World War One photographic memorabilia

World war one group on high street
admin
To commemorate the 100th anniversary of the Armistice on 11th November 1918, which marked the end of the First World War, we have assembled a small sample of the photographic and other memorabilia collected by the local Wilkerson family.  The images were scanned from the originals and processed to improve contrast by Peter McPartland.  They are reproduced here with the kind permission of Mr Geoffrey Wilkerson.

1.     The ‘Victory’ celebrations in 1919 - before the Barley War Memorial was constructed.
World war one letter

2.     The unveiling of Barley War Memorial in 1919.  The ceremony was led by Mr Douglas Crossman, with the Rev. John Frome Wilkinson. 
World war one letter

3.     Another view of the War Memorial unveiling ceremony. 
World war one letter

4.     Wounded soldiers from a hospital at Royston being entertained in the Manor garden at Barley (1914-18). 
World war one letter

5.     Wounded soldiers being entertained at Homestall (1915-16). 
World war one letter

6.     Frank Sermons, taken c1909, who was ‘Butcher’s Boy’ to Harry Moulton, and who was killed in France in 1917. 
World war one letter

7. A fund-raising collection, believed to be on behalf of the Red Cross for the nursing of wounded troops, being led by Miss M. Boucher (1914-18). 
World war one letter

8.     The “Likely Lads”, a group of local young men, taken by a photographer named Bishop, outside the Chequers, Barley in about 1919. 
World war one letter

9.     This letter, dated 10th November 1915, was written by W. Roberts, while on active service, to Miss Dorothy Wilkerson of the Hall, Barley.  The letter was posted from ‘Field Post Office 2’ (location not known).  
World war one letter
Barley Cricket Club
Barley Cricket Club features in new cricket book
With the 2019 cricket World Cup taking place in England, a new cricket book features Barley CC alongside the likes of England and India!   

Still the Best Loved Game? surveys the state of English cricket through 17 matches in the 2018 season, including a match between Barley CC and Buntingford CC, to which the chapter on village cricket is devoted.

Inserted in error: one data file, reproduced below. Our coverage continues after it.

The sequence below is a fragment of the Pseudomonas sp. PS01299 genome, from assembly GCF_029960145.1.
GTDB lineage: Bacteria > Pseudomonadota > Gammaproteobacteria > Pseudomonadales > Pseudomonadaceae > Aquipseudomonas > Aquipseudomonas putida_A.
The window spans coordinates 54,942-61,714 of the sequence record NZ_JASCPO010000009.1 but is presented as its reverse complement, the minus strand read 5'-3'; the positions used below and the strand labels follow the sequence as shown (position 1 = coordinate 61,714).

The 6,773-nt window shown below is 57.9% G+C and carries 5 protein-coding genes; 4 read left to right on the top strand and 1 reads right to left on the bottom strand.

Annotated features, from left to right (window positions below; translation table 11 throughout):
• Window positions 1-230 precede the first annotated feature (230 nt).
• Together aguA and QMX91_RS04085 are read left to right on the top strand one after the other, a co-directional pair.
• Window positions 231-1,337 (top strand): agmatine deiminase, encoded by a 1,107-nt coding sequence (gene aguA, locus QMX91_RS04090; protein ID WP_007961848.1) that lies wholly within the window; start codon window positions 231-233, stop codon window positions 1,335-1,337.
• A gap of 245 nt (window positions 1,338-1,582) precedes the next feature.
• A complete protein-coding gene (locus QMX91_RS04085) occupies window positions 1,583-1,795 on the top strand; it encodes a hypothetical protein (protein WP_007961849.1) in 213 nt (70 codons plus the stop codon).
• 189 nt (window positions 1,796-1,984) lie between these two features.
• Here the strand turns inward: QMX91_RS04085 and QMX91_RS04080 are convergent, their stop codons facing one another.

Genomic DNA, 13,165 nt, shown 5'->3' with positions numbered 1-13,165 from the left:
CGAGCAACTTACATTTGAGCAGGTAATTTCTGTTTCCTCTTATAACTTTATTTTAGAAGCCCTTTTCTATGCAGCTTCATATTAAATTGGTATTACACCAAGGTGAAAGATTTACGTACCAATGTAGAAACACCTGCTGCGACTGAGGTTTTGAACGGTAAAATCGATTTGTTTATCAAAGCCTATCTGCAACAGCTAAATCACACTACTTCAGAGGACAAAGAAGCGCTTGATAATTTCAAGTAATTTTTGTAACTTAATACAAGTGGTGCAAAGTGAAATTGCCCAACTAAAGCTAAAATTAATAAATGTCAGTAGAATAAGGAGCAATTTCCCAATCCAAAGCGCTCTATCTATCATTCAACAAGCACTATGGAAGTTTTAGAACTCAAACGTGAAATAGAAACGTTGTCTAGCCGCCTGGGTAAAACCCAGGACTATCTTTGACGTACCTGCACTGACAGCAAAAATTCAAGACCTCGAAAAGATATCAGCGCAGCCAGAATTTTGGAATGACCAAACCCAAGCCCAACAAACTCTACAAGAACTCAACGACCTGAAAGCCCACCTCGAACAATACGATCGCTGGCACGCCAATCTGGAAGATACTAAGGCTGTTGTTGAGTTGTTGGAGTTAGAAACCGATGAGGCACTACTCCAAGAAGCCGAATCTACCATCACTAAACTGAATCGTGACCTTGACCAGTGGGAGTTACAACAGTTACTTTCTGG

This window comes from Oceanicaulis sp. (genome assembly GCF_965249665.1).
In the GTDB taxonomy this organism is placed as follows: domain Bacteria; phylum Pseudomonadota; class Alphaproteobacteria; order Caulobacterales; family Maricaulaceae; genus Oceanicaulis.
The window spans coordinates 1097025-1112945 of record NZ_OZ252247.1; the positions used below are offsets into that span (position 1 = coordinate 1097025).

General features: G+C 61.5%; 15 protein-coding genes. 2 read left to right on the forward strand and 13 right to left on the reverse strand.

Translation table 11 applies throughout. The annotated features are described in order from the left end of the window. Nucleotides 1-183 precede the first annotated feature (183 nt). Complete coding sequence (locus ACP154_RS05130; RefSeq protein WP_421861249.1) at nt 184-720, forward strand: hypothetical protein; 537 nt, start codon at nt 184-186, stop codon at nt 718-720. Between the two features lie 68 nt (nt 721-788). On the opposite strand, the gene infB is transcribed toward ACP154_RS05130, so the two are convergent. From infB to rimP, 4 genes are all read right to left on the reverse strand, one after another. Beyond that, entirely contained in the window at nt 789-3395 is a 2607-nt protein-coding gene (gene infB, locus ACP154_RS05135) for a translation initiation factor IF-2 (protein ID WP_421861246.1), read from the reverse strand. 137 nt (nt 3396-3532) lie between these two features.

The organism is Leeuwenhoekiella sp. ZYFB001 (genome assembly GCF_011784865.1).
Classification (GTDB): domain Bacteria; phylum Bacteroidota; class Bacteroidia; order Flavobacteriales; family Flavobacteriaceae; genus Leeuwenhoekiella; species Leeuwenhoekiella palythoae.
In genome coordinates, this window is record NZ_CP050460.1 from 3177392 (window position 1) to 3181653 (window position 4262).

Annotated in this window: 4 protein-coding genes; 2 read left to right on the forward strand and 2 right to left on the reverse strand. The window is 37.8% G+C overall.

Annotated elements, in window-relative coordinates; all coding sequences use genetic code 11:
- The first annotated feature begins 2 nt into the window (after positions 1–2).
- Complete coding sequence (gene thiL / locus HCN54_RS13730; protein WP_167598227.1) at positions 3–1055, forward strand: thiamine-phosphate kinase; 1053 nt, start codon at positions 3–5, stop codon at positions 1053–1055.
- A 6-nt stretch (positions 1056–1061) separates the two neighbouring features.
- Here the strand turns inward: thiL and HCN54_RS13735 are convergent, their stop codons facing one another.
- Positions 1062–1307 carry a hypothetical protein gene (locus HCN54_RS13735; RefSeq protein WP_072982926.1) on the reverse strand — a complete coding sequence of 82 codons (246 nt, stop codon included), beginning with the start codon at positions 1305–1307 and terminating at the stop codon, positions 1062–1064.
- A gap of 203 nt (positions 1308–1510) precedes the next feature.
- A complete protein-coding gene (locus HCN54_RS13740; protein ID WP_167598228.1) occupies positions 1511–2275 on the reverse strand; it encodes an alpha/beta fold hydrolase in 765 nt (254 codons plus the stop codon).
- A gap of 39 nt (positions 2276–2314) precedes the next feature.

The book also features cricket at every level, from Lord’s Test and Roses Match to women’s one-day international, Twenty20 cricket, and school and university games - making it the most wide-ranging appraisal of an English cricket season ever published.   

Still the Best Loved Game? takes its inspiration from Geoffrey Moorhouse’s 1979 classic, The Best Loved Game. However, in the forty years since that book was published, much has changed in both English cricket and in society. With major challenges facing the game - the controversy over The Hundred, the lack of free-to-air television coverage leading to dwindling audiences and participation, the disappearance of cricket from many schools, and the almost complete absence of black cricketers in the county game - the time is right for a reappraisal of the state of English cricket, from grass roots to Test level.    

The book will be of interest to anyone who likes cricket, and especially to supporters of Barley Cricket Club. Still the Best Loved Game? is published by Two Hens Press at £7.99 (paperback). It is available from Amazon and through bookshops.   
police updates
Police Rural Newsletter - June

June's rural newsletter from the Hertfordshire Constabulary, including a successful hunt for a missing dog, an appeal for Neighbourhood Watch members, a warning about the theft of catalytic converters from vehicles and a local crime round-up.